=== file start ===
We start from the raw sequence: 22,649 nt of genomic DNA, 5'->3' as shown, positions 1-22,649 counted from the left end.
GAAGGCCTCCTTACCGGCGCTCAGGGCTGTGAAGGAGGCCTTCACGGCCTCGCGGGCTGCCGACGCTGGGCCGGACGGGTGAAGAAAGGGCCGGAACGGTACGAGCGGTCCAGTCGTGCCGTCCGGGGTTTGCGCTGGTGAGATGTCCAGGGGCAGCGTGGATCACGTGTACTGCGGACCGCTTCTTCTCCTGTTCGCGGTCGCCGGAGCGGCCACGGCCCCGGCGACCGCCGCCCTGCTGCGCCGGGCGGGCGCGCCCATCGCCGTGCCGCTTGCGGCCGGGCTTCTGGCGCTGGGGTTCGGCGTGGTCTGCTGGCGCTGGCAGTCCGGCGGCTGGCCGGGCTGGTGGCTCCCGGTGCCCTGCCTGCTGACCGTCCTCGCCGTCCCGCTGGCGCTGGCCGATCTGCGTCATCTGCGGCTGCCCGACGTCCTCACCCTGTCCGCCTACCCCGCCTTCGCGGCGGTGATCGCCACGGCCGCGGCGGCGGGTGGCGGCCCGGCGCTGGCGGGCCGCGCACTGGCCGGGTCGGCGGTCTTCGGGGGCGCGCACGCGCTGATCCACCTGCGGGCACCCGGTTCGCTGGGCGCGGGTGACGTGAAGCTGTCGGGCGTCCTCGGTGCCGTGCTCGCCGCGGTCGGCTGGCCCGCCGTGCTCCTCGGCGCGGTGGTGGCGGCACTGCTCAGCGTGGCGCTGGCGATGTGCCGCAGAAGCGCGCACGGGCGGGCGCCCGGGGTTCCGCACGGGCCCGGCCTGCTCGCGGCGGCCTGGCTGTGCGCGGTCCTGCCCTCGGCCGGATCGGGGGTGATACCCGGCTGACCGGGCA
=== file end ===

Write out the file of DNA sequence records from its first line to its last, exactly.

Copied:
We start from the raw sequence: 22,649 nt of genomic DNA, 5'->3' as shown, positions 1-22,649 counted from the left end.
GAAGGCCTCCTTACCGGCGCTCAGGGCTGTGAAGGAGGCCTTCACGGCCTCGCGGGCTGCCGACGCTGGGCCGGACGGGTGAAGAAAGGGCCGGAACGGTACGAGCGGTCCAGTCGTGCCGTCCGGGGTTTGCGCTGGTGAGATGTCCAGGGGCAGCGTGGATCACGTGTACTGCGGACCGCTTCTTCTCCTGTTCGCGGTCGCCGGAGCGGCCACGGCCCCGGCGACCGCCGCCCTGCTGCGCCGGGCGGGCGCGCCCATCGCCGTGCCGCTTGCGGCCGGGCTTCTGGCGCTGGGGTTCGGCGTGGTCTGCTGGCGCTGGCAGTCCGGCGGCTGGCCGGGCTGGTGGCTCCCGGTGCCCTGCCTGCTGACCGTCCTCGCCGTCCCGCTGGCGCTGGCCGATCTGCGTCATCTGCGGCTGCCCGACGTCCTCACCCTGTCCGCCTACCCCGCCTTCGCGGCGGTGATCGCCACGGCCGCGGCGGCGGGTGGCGGCCCGGCGCTGGCGGGCCGCGCACTGGCCGGGTCGGCGGTCTTCGGGGGCGCGCACGCGCTGATCCACCTGCGGGCACCCGGTTCGCTGGGCGCGGGTGACGTGAAGCTGTCGGGCGTCCTCGGTGCCGTGCTCGCCGCGGTCGGCTGGCCCGCCGTGCTCCTCGGCGCGGTGGTGGCGGCACTGCTCAGCGTGGCGCTGGCGATGTGCCGCAGAAGCGCGCACGGGCGGGCGCCCGGGGTTCCGCACGGGCCCGGCCTGCTCGCGGCGGCCTGGCTGTGCGCGGTCCTGCCCTCGGCCGGATCGGGGGTGATACCCGGCTGACCGGGCA